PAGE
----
Kyoto Design Firm Everedge Creates An Intimate Interior Abundant In Japanese Oak Celebrating The Art of Home Brew Coffee
In Japan’s former capital where tradition meets modernity, the rise of contemporary spaces are redefining the city’s landscape with a renewed energy and design ethos. In a quaint and modest neighbourhood south of Kyoto’s Imperial Palace, independent coffee connoisseurs KURASU have opened their Ebisugawa outpost. Situated on a former famed “furniture street”, the area now sees an abundance of restaurants and modern dining facilities that are transforming the area.
Designed by Takuma Inoue of Everedge, a Kyoto-based design firm, Kurasu Ebisugawa is based on a concept of home brew coffee, creating a comfortable and fluid interior akin to ones home that reflects “coziness with the bit of edge.” Architect Inoue further explains, “Even though it is situated in the city, it is still a fairly residential area. So we created a large opening at the entrance for customers to walk in freely, creating a welcome feeling.”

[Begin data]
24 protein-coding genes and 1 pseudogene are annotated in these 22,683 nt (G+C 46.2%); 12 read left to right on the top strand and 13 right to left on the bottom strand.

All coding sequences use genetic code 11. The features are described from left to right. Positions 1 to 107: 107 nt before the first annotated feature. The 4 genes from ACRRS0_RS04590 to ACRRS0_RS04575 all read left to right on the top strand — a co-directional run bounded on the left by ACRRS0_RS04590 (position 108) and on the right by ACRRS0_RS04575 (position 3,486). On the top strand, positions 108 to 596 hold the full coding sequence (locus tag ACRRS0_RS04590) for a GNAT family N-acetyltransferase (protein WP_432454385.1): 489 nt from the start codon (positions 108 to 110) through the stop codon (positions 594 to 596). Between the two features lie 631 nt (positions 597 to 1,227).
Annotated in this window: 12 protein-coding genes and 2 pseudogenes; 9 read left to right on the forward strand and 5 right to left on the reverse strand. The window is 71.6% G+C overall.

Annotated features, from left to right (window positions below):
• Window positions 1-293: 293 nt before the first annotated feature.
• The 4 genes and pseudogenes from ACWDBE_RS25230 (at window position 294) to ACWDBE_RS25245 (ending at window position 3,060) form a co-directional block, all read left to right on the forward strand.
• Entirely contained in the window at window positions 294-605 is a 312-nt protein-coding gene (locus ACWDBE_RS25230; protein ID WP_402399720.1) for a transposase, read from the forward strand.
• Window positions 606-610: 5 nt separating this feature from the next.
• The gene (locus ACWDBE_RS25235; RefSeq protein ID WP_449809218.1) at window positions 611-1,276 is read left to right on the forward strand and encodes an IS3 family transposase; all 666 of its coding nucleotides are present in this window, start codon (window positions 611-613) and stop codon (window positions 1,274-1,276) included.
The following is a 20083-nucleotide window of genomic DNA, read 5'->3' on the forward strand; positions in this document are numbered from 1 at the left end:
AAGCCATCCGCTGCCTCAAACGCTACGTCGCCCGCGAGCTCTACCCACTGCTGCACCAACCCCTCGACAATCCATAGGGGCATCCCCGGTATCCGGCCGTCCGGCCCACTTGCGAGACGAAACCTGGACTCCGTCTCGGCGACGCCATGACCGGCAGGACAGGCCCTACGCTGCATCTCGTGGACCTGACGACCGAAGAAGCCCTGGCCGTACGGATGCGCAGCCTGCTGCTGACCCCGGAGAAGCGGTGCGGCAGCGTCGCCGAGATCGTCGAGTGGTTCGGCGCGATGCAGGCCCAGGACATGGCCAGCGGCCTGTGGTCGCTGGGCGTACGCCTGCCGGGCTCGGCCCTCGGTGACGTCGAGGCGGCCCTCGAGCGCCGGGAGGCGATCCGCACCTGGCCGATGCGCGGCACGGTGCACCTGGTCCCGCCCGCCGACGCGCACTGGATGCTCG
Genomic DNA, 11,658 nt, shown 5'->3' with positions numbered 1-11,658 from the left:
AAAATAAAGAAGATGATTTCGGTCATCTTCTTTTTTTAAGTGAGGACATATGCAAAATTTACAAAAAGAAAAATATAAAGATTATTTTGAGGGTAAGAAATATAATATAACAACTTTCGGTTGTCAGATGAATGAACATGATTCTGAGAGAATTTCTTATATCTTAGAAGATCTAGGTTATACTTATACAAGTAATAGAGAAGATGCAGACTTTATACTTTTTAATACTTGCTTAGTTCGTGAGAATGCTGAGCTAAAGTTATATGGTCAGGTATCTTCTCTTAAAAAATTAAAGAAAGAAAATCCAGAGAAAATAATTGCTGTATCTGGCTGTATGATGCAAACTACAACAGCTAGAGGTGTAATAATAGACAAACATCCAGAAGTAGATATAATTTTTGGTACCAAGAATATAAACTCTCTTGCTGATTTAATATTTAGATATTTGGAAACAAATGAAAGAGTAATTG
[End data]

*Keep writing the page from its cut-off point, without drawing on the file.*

Accommodating 15 seats in an intimate atmosphere, the architect utilised Japanese oak for the interior, tables and chairs, creating a homely environment. The double-storey building sees the second floor as office, meeting space and e-commerce dispatch facility. Inoue explains his approach creating a space that allows the customer to experience a personal interaction with staff and create new dialogue. “[Kurasu Ebisugawa] do not have an espresso machine and mainly do hand drip, with all equipment available to purchase. If a customer is interested to buy some product, they can sit on the big counter to see the barista making their coffee with a distance similar as if watching a show, and are able to talk to them at the same time. So you can appreciate the barista’s skill, whilst they instil a confidence to brew at your own home at the same time.”
The spaces merges traditional Japanese architectural elements with touches of innovation through additional technology advancements. A surprisingly modern twist sees an IoT interface by mui Lab (a Kyoto-based “calm” technology start up coincidentally based on the same street) projected on the sleek Japanese oak timber panelling. The interface is an impressive solution to an integrated and less disruptive cash point display. On the cafe flooring, find araidashi (Shanghai plaster) a traditional method more commonly used in Japanese houses, temples and shrines. Inoue explains, “It’s the type of finish that mixes concrete and stone, then uses a high pressure washing machine to reveal the surface of the stone. The colour I chose is beige which is the colour of coffee beans.”
With a white-washed double-storey facade that sees an elegant iron-wrought nameplate, the contemporary interior allows for a timeless relevance set for years to come. Just as the architects intended.
Nakagyo Ward, Kyoto,